Wednesday, September 16, 2020

YCN Migration Special - Flamborough, 15th Sep 2020

Red-backed Shrike


It's been a crazy week so far (and will only get busier over the next few) so a quick one to summarise another excellent day's guiding: today, another one of my Yorkshire Coast Nature Autumn Migration Specials - the third of four this week, one of many this season, and not the first (nor no doubt last) that saw Flamborough taking centre stage.
Pied Fly


Three lovely clients, a full, sunny, beautiful day on the outer head, and great wildlife from start to finish. We kicked off with a pristine, accomodating and entertaining juvenile Red-backed Shrike not two minutes from the car park, as Siskins, Redpolls and Meadow Pipits streamed overhead (often vocal, and invisible); we continued along the clifftop, where we serendipitously bumped straight into 20 Bottlenose Dolphins frolicking close inshore before gunning north;
We then sauntered down a deserted Old Fall Hedge, where fresh-in Redstart and Pied Flycatcher gave us an impeccable show; we enjoyed lots more visible migration, with e.g. Grey Plover, Yellow Wagtails, more Siskins and redpolls and hirundines on the move in the blue; and finished up with a leisurely, entertaining seawatch from the clifftop at the fog station.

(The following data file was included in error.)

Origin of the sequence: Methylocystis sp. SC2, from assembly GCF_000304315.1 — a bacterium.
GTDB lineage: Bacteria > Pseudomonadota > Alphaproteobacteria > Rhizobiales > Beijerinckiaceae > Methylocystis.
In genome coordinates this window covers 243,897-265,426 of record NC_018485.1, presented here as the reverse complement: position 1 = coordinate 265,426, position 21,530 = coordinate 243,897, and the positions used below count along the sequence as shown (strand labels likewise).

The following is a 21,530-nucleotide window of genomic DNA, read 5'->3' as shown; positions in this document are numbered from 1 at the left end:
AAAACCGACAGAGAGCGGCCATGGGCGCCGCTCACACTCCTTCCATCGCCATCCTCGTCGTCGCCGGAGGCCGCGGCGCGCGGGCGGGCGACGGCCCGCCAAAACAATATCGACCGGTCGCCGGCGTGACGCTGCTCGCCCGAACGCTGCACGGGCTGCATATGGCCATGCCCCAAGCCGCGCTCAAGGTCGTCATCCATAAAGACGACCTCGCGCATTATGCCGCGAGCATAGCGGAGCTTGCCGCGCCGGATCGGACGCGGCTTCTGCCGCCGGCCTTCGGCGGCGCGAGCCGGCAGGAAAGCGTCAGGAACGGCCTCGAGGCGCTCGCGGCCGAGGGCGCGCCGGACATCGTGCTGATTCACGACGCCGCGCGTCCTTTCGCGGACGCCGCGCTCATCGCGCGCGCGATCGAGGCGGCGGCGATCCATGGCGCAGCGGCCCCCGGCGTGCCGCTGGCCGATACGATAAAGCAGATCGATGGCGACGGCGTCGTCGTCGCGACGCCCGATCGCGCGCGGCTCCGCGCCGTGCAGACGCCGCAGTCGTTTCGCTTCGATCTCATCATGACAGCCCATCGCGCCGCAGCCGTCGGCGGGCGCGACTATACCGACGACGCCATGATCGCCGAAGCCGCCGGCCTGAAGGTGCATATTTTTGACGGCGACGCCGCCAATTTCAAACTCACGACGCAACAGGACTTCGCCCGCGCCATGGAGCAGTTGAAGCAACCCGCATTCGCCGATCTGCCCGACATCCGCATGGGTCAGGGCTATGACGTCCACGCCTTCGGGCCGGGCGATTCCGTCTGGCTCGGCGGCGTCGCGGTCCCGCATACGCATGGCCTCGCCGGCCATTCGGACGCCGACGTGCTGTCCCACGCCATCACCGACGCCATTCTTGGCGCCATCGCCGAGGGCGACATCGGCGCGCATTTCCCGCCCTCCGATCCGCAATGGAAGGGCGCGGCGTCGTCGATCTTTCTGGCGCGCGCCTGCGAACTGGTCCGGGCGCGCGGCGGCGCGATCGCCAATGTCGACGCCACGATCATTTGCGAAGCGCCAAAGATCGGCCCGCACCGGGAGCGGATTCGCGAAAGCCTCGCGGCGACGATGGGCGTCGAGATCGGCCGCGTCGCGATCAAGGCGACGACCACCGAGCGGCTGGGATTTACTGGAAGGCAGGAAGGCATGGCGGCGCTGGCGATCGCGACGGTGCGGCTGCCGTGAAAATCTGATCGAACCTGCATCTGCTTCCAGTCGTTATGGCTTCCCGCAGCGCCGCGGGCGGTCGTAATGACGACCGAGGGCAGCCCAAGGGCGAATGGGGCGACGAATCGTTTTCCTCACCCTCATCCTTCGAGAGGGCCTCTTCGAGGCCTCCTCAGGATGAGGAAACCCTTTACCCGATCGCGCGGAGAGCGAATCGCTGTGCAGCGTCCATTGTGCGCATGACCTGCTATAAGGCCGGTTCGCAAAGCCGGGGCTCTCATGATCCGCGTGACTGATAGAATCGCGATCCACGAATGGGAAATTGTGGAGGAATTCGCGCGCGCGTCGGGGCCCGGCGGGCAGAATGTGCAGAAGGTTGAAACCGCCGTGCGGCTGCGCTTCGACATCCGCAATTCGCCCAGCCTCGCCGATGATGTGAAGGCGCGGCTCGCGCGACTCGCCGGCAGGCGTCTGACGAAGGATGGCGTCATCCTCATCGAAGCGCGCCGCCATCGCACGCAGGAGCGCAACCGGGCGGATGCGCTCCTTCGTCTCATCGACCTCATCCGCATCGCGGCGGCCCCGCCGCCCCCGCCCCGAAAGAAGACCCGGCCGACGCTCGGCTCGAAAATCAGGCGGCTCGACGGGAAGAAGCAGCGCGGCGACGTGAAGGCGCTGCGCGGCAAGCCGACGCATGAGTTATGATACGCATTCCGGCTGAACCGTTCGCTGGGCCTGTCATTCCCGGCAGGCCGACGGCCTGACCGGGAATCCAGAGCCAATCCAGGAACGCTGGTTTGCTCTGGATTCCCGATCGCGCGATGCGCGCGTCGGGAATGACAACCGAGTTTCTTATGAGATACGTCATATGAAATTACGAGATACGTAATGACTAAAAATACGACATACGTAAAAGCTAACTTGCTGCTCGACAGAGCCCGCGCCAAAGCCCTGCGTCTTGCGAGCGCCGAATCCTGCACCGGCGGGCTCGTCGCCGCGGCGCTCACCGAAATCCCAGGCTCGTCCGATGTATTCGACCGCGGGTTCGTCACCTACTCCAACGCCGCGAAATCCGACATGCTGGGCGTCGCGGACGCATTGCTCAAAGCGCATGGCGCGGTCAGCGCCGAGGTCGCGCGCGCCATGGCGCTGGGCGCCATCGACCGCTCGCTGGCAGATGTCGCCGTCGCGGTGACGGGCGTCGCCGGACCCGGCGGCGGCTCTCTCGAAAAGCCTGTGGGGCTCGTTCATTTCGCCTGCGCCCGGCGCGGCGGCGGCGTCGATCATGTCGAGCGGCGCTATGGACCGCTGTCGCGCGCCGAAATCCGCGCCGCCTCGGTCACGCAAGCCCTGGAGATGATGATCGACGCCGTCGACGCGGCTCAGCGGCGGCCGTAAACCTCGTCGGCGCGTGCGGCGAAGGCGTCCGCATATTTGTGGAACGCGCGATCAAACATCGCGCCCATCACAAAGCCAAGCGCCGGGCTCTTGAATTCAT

Arctic Skua, chasing an incoming Greenland Wheatear...


After the dolphin show earlier, it was the turn of Harbour Porpoises to entertain, with many fishing offshore. The stand-out highlight, however, was a unique episode that we watched unfold before us, featuring a pale morph adult Arctic Skua out at sea, skillfully chasing (and almost catching) a passerine in a Hobby-esque fashion....
 
Which survived, and pitched up in front of us


... which turned out to be a spanking Greenland Wheatear - which, after defying a grisly demise over the waves, proceeded to head landward and straight towards us, pitching up literally at our feet and feeding avidly as if nothing happened (and as if it wasn't in the throes of the most epic of songbird migrations between the Neartic, Europe and Africa).

 
Whimbrel


Manxies, lots of summer-plumage Red-throated Divers, Whimbrels, Bar-tailed Godwits and other stuff added to the mix, and it's fair to say, we were all pretty satisfied with the dramas unfolding before us. Magic, as ever!

Bottlenose Dolphins enjoying the sun